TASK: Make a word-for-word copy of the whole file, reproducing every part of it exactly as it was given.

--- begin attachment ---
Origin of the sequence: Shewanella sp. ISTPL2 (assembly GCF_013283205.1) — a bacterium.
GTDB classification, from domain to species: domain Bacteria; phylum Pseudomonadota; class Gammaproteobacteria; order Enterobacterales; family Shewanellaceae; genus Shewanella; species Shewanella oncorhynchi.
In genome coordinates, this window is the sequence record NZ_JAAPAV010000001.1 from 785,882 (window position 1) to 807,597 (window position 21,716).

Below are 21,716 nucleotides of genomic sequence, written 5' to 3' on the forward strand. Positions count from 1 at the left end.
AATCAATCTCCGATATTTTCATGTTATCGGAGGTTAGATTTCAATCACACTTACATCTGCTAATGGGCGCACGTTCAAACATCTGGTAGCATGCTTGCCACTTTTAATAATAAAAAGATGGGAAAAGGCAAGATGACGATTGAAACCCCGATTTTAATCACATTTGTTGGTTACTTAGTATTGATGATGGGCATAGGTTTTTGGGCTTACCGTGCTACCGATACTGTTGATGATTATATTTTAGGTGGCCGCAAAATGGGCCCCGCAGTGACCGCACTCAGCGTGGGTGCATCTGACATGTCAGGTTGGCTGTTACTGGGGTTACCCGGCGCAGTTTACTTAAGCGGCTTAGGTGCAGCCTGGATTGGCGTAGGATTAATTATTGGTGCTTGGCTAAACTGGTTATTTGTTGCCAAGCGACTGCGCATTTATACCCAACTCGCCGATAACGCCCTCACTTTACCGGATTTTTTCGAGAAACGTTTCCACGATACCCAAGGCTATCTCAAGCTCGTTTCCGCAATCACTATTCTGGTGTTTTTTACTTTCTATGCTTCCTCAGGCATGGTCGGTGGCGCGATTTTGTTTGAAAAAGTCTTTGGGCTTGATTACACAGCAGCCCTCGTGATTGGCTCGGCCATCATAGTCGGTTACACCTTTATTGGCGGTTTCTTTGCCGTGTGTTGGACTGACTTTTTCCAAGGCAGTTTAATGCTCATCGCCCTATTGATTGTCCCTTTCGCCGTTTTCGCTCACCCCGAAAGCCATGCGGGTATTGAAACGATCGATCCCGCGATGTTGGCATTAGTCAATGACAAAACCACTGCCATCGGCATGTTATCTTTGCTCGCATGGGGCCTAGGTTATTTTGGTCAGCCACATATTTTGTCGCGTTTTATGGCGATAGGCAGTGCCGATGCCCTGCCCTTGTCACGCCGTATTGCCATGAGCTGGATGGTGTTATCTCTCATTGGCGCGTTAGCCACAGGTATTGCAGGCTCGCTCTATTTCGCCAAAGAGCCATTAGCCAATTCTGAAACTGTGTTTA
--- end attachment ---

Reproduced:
Origin of the sequence: Shewanella sp. ISTPL2 (assembly GCF_013283205.1) — a bacterium.
GTDB classification, from domain to species: domain Bacteria; phylum Pseudomonadota; class Gammaproteobacteria; order Enterobacterales; family Shewanellaceae; genus Shewanella; species Shewanella oncorhynchi.
In genome coordinates, this window is the sequence record NZ_JAAPAV010000001.1 from 785,882 (window position 1) to 807,597 (window position 21,716).

Below are 21,716 nucleotides of genomic sequence, written 5' to 3' on the forward strand. Positions count from 1 at the left end.
AATCAATCTCCGATATTTTCATGTTATCGGAGGTTAGATTTCAATCACACTTACATCTGCTAATGGGCGCACGTTCAAACATCTGGTAGCATGCTTGCCACTTTTAATAATAAAAAGATGGGAAAAGGCAAGATGACGATTGAAACCCCGATTTTAATCACATTTGTTGGTTACTTAGTATTGATGATGGGCATAGGTTTTTGGGCTTACCGTGCTACCGATACTGTTGATGATTATATTTTAGGTGGCCGCAAAATGGGCCCCGCAGTGACCGCACTCAGCGTGGGTGCATCTGACATGTCAGGTTGGCTGTTACTGGGGTTACCCGGCGCAGTTTACTTAAGCGGCTTAGGTGCAGCCTGGATTGGCGTAGGATTAATTATTGGTGCTTGGCTAAACTGGTTATTTGTTGCCAAGCGACTGCGCATTTATACCCAACTCGCCGATAACGCCCTCACTTTACCGGATTTTTTCGAGAAACGTTTCCACGATACCCAAGGCTATCTCAAGCTCGTTTCCGCAATCACTATTCTGGTGTTTTTTACTTTCTATGCTTCCTCAGGCATGGTCGGTGGCGCGATTTTGTTTGAAAAAGTCTTTGGGCTTGATTACACAGCAGCCCTCGTGATTGGCTCGGCCATCATAGTCGGTTACACCTTTATTGGCGGTTTCTTTGCCGTGTGTTGGACTGACTTTTTCCAAGGCAGTTTAATGCTCATCGCCCTATTGATTGTCCCTTTCGCCGTTTTCGCTCACCCCGAAAGCCATGCGGGTATTGAAACGATCGATCCCGCGATGTTGGCATTAGTCAATGACAAAACCACTGCCATCGGCATGTTATCTTTGCTCGCATGGGGCCTAGGTTATTTTGGTCAGCCACATATTTTGTCGCGTTTTATGGCGATAGGCAGTGCCGATGCCCTGCCCTTGTCACGCCGTATTGCCATGAGCTGGATGGTGTTATCTCTCATTGGCGCGTTAGCCACAGGTATTGCAGGCTCGCTCTATTTCGCCAAAGAGCCATTAGCCAATTCTGAAACTGTGTTTA